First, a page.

We now have, for the first time, prospective evidence showing that rituximab is beneficial in this disease. One could argue that this study could be practice-changing.
—Timothy A. Graubert, MD
Robert Hromas, MD, of the University of Florida College of Medicine, Gainesville, who moderated a press briefing, commented that the finding of benefit with rituximab “resolves a long-standing controversy” with this cancer. “These results are exciting for those of us who treat leukemia,” he commented.
The ASCO Post asked Timothy A. Graubert, MD, Professor of Medicine, Harvard Medical School, and Hagler Family Chair in Oncology and Director of Hematologic Malignancies at Massachusetts General Hospital Cancer Center, Boston, for his thoughts on these findings. “Adult ALL in general is a difficult disease. We have not as much success in adults as we have had in treating children, so this strategy represents an advance,” he said. “We now have, for the first time, prospective evidence showing that rituximab is beneficial in this disease. One could argue that this study could be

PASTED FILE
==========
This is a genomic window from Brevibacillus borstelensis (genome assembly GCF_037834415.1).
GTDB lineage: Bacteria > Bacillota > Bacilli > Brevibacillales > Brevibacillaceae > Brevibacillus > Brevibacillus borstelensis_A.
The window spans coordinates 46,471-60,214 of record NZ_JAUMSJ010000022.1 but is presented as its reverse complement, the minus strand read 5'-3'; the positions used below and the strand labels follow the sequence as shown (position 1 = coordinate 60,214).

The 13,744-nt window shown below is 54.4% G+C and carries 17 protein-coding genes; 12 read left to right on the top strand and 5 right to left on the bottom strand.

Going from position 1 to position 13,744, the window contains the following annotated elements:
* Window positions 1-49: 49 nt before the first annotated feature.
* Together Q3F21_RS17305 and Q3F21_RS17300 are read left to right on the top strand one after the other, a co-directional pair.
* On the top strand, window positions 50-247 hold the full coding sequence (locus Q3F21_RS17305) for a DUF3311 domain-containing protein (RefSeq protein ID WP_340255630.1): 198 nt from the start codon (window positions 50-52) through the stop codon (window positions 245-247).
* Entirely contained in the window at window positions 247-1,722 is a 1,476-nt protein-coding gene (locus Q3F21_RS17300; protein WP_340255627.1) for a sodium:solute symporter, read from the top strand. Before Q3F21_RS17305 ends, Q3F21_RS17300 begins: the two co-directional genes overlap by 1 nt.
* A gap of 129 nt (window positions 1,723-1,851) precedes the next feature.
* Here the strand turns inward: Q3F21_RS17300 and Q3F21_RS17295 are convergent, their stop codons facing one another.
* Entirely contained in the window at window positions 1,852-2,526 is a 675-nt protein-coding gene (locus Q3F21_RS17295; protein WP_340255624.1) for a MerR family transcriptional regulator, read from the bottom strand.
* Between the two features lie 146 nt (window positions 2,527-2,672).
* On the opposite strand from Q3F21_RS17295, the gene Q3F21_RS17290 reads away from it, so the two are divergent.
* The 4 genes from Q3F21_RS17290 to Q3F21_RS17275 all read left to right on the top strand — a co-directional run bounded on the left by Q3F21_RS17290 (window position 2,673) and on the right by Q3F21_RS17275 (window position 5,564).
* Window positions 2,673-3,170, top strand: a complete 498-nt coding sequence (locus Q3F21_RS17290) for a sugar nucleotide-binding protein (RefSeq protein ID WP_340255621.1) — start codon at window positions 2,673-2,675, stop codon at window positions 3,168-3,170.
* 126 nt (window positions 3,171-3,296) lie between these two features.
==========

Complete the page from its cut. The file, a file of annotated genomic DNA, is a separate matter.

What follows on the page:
Fewer Allergic Reactions
Dr. Graubert was particularly intrigued by the occurrence of fewer hypersensitivity reactions in rituximab-treated patients. These allergic reactions may lead to discontinuation of asparaginase.
“Allergic reactions were lower with rituximab, and it’s perhaps not surprising as to how this could happen,” he said. Rituximab depletes CD20-positive B cells but also normal B cells, which produce antibodies to mediate allergic reactions, he explained.
“It’s conceivable that the positive results of the study are explained in part by this phenomenon. The open question is whether rituximab allowed these patients to receive greater cumulative exposure to asparaginase,” he added. “This needs to be analyzed and answered, but either way, the study was positive.” ■
Disclosure: Dr. Hromas has an uncompensated and nonequity advisory position with Cloud Pharmaceuticals. Dr. Graubert reported no potential conflicts of interest.
The addition of rituximab (Rituxan) to the pediatric-inspired chemotherapy protocol for B-cell precursor acute lymphoblastic leukemia (ALL) significantly improved event-free survival in a large European study presented at the 2015 ASH Annual Meeting.1 The GRAALL-R 2005 phase III study is the first...